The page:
Many years ago, my father and mother explained to me that I will not understand their joy as grandparents until, God willing, we are blessed with this gift. Now that we are grandparents, I truly understand what my parents told me 30 years ago. It illustrates the importance of building relationships with the elder generation early, because in the absence of that initial relationship, the additional learning will not take place. That would be defined as a tragic lost opportunity. I am thankful that my parents, consistent with traditional Armenian family values, instilled in my sisters and I a deep respect for our elder generation. When our grandparents or others of their generation would visit our home, it was a clear expectation that we would display the respect and attention to them before excusing ourselves to act like kids with our cousins, or there would be a price to pay. It was never a problem because we adored the attention of our elders. I weep a bit when I see youth separated from elders because of geography or familial behavior. The mutual benefits to each generation are essential to fulfilling our potential.
It was this value established in my youth that created the opportunity for learning when my paths crossed with Chick Perethian. Though I loved the man dearly, I still did not have, as I look back, a full comprehension of what was driving his passion. We simply enjoyed it. We understood the side that displayed sincere interest in our needs as AYF members of that day and a common interest in engaging in the matters of Hai Tahd. What I did not understand at the time was the “rest of the story” that governed his joy. Chick was experiencing his youth in seeing us carry on the legacy of the AYF. Intellectually, in my 20s, I may have had a cursory understanding, but a full internalization did not happen until the generational role transition took place. We were providing him an opportunity to continue his value by receiving his wisdom. It was comforting for him to see the work that was such a significant part of his identity continued by those in the succeeding generation. It was a further confirmation that his path had been the correct one with the advocacy of a new generation. It provided an inner peace that we can appreciate only later in our lives. It is a latent gift that binds the generations with our common mission. I developed an even greater appreciation of the man and his peers so many years later. I have had similar feelings about our current youth the last few years. Whenever I or anyone from my generation are asked a question about our era or contemporary issues, it creates an instant bond that dismisses the generations and makes us all simply sons and daughters of the Armenian nation. It is a transformation that strengthens our community.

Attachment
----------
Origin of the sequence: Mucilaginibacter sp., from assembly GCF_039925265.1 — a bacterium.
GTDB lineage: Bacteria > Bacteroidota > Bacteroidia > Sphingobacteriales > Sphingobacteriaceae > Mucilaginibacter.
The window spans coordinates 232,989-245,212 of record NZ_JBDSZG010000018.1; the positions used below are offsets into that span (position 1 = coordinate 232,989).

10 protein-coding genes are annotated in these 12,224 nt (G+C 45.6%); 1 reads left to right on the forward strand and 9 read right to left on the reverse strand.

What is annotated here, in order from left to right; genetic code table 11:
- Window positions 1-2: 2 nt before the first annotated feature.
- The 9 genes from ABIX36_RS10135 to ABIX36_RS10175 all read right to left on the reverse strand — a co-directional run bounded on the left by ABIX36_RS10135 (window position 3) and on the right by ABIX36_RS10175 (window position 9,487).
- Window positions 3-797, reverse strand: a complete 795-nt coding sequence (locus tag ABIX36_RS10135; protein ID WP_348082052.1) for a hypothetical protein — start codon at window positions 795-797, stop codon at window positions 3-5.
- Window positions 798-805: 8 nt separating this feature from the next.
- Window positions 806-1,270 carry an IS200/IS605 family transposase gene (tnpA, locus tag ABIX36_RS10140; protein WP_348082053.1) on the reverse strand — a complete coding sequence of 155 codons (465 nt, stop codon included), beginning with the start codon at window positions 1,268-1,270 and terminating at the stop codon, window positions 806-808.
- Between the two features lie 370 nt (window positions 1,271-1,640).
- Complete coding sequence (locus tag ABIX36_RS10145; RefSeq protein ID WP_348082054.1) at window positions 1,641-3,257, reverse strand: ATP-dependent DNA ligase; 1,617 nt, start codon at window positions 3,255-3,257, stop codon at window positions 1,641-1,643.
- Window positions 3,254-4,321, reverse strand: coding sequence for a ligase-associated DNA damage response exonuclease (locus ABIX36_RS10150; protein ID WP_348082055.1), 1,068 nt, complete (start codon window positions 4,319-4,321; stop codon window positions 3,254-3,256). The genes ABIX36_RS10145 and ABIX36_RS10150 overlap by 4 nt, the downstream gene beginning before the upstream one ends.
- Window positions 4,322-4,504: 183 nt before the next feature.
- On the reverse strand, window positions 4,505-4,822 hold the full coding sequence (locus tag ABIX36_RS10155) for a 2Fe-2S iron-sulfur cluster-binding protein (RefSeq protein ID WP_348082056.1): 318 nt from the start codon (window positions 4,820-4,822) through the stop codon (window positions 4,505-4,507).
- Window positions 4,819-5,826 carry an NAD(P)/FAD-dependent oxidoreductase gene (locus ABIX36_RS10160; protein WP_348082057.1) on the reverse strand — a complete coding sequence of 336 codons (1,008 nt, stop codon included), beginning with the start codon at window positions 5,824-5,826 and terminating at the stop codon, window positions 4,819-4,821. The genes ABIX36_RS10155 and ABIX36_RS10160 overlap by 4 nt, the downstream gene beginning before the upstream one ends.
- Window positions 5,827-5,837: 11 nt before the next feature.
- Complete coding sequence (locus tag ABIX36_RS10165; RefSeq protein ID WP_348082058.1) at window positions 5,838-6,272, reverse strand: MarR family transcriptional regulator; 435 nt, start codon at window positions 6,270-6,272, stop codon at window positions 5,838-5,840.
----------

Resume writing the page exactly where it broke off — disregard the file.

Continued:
I taught Sunday school for many years at the high school level. Those former students are now adults and my peers as we share the responsibility of our faith and heritage. Life has a way of providing us with these new possibilities that are created out of the evolution of relationships. Students become peers, and mentors become brothers and sisters in a common purpose. These micro relationships and the depth of understanding that emerges from them are the essence of who we are as a community. Once the branches are defined at Junior Seminar, Olympics or Camp Haiastan, they sustain our growth for a lifetime as we can confirm through continuous joy in unpredictable ways. All of this is verification that our communities, our relationships and our participation are worthy of our investments. They pay bountiful returns and are able to sustain a sense of purpose. At the end of the day, if our intent on this earth is not to give to something greater, then what is the point? Tucked away in the seemingly endless capacity of our heart, we protect the memory of those who have been a part of our journey such as Unger Perethian. We are all better because of these people. If you are young, then identify those relationships and make the best of the opportunity. If you are older, please understand the importance of imparting your experience and knowledge. We have all been called to contribute to the continuity of our civilization. For that sacred responsibility, we must do our best to prepare for the task. Embrace knowledge. Protect the values of those who guided you. Take the time to inspire your children, and appreciate those who came before you.